Giving up on this spot, it's time to go into the museum itself. Continue on the road and turn left at the T junction to join the A505 again. From the IWM carpark you have a limited view of anything parked outside hangar 2 but it's a dead loss for viewing any flying. Now it's time to get your wallet out, and pay to enter the museum. If you think there's any chance of you visiting the place more than a couple of times a year, then becoming a member of the Friends of Duxford is highly recommended - it's a reasonable price to join, and as a Friend you don't have to pay to enter, so you can go as often as you like. You also get reductions in the museum shop, cheaper airshow tickets and a private enclosure at airshows. FW-190 landing
FW-190 on short final (taken from near point E); author
F-15E displaying
F-15E displaying (taken from point F); author
Once in the museum walk out of the shop area and towards the airfield fence. To your left there are some small hangars and over here is your best spot for aircraft on approach to runway 24. The paved runway is quite far away but many aircraft use the grass runway, which is much closer, so you can get decent shots of them landing from here (F), or indeed anywhere along the fence here. This can also be a superb place to watch the airshows from, as many aircraft will turn tightly to join the main display axis presenting their topsides to you - and as the afternoon wears on the sun will be in your favour. Larger aircraft and jets invariably use the paved runway, and as there is a taxiway leading from here ot the runway, they'll taxi straight out to the runway at this end if 24 is in use. If 06 is in use aircraft taxi off here towards you giving some great photo opportunities.
Moving further along the flightline towards the control tower you have plenty of uncluttered photo opportunities on any aircraft parked up. On airshow days there is often a flightline walk facility, where you can pay to go past the fence and walk along the taxiway for closer photos. Once flying begins anywhere along the flightline is great for photos of aircraft taxiing though the aircraft parked opposite you make any view of the runway patchy at best and the sun will be in your face in the morning and early afternoon. Just past the control tower the taxiway widens out into a large pan where aircraft are parked (G). Helicopters tend to land close to the tower and this is a good spot to get photos from as long as the time of the day doesn't mean the sun is in your face. Modern military visitors are very rare but they do pop by from time to time for fuel. Hawker Nimrod taking off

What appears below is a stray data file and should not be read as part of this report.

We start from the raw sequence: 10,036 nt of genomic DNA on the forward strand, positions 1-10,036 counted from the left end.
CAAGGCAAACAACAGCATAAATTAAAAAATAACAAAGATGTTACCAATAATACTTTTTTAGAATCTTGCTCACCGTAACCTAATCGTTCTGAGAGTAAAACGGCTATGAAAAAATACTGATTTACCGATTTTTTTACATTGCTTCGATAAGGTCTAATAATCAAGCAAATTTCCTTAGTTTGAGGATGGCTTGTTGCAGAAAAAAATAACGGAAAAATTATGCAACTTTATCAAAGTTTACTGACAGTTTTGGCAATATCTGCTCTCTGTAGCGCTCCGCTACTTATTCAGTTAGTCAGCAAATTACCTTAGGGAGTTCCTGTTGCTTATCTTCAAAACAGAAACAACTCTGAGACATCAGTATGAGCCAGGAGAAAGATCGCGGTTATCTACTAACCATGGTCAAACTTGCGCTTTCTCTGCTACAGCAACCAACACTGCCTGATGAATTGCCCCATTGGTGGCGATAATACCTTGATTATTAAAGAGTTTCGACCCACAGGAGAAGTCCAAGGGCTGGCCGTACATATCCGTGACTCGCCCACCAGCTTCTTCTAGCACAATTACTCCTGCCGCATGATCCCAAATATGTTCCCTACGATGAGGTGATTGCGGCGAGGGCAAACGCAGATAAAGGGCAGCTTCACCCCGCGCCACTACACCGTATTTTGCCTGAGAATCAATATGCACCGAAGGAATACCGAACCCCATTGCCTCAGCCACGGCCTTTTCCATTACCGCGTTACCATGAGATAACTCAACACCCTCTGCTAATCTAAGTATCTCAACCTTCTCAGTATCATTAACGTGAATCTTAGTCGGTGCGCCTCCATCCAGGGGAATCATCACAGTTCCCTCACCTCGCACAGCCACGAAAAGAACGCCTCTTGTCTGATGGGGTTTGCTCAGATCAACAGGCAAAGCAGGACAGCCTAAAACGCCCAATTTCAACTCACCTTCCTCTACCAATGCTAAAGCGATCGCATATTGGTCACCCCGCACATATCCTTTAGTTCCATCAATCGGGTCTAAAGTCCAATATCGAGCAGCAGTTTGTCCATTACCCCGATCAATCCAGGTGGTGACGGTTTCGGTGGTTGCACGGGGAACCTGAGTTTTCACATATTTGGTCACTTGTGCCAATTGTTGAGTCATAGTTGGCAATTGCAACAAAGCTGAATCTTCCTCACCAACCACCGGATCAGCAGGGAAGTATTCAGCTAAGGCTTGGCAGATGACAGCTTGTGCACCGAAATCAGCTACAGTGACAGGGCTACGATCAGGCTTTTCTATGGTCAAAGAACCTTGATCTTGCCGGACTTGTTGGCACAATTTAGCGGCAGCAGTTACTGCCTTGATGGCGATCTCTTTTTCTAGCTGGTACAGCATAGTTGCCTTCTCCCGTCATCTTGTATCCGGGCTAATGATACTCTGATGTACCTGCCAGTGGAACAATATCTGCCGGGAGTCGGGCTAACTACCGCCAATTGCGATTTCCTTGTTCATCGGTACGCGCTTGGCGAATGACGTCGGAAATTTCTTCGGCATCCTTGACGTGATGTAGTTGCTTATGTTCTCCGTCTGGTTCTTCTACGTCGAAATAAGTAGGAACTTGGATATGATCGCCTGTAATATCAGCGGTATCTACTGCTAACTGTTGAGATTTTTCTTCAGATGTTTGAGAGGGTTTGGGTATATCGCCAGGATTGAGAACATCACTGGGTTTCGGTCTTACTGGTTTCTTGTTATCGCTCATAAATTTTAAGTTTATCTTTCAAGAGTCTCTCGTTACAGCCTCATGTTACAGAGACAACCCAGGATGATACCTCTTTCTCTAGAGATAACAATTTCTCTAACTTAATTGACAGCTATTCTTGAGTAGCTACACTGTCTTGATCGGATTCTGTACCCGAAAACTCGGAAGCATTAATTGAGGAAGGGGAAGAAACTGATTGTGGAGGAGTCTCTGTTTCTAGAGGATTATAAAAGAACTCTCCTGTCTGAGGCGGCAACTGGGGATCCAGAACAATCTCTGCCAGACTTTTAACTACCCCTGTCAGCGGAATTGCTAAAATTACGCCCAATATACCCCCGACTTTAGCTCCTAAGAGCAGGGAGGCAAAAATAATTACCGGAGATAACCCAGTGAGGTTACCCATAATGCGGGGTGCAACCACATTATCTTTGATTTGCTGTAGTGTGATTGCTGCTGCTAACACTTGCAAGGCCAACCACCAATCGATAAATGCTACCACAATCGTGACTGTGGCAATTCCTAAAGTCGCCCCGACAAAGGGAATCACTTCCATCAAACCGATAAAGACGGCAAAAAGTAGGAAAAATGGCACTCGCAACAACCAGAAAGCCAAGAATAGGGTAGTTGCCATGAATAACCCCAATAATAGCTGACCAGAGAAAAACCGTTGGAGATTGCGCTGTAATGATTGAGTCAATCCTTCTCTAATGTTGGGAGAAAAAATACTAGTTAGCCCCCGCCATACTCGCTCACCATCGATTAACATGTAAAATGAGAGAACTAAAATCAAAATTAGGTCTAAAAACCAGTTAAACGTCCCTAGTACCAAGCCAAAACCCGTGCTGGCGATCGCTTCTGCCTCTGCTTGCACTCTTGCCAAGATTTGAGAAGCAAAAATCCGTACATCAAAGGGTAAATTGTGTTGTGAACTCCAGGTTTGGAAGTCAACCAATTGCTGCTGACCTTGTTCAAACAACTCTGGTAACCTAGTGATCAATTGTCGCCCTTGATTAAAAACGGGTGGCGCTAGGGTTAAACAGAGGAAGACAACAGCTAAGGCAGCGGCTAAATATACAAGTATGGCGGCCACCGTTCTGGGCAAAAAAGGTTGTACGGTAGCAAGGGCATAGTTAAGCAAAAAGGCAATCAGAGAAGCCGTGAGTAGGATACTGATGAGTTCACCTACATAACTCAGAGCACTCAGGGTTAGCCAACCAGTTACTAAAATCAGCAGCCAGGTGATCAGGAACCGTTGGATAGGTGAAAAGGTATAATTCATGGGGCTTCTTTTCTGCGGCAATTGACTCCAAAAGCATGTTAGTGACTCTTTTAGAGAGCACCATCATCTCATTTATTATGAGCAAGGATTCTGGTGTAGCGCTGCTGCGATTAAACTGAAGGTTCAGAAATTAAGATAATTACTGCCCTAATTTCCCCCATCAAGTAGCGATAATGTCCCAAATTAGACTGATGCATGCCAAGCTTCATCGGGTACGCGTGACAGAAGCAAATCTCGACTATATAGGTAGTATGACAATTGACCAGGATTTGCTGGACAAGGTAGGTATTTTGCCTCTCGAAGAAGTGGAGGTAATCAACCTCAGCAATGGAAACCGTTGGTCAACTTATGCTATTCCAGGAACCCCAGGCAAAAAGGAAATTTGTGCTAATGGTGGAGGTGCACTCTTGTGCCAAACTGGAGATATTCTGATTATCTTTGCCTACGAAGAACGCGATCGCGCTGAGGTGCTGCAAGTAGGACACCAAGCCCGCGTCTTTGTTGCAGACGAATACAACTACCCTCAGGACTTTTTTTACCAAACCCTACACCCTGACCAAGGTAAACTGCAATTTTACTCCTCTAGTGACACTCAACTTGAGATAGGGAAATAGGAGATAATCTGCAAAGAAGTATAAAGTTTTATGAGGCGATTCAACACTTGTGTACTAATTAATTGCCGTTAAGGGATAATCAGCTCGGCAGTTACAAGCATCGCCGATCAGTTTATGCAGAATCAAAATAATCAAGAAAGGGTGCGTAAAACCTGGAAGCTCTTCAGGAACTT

Hawker Nimrod taking off (taken from point G); author
Mustang taking off
Mustang taking off (taken from point H, haircut intact); author
For the final spot just keep on walking past the American Air Museum towards the Land Warfare Hall. Instead of going into the Hall, walk over the railway line to your left and towards the raised bank (the 'Tank Bank' as it is known). The fenceline curves to follow the taxiway here and this gets you as close to the paved runway as you're going to get (H). There's also the grass bank just back from the fence to get you further above the level of the fence. If aircraft are taking off from the grass towards you, you can get some dramatic shots from here, and any landing on the grass at this end will also give you superb shots. Any aircraft using the paved runway taxi past within feet of you and should give you some decent photo opportunities when landing, though they may be a bit high by the time they get to you if beginning their takeoff roll from the 24 end - usually it's great for photos though, particularly on airshow days when tailchase sequences roar in almost directly overhead. It can get very busy though with limited room to swing a big lens!

As you've seen Duxford offers excellent viewing opportunities to paying visitors and once inside you're hardly in need of a guide to the best viewing areas, so this particular guide has been more to give those who've never visited Duxford an idea of what they're missing! There are good photo opportunities to be had in the fields on the other side of the runway on sunnier days but these require the farmer's permission and a LOT of walking (the nearest place to park is Duxford village or the IWM itself); they are also risky, being directly under the display axis.

Other Information

Petrol available from a garage on the North side of the A505 West of the IWM entrance, or further East on the A505 where there is also a McDonalds. Two cafes within the IWM, but they are expensive and the food is not particularly good. You'd be better off exploring Duxford village for a decent pub.

Contributors: author.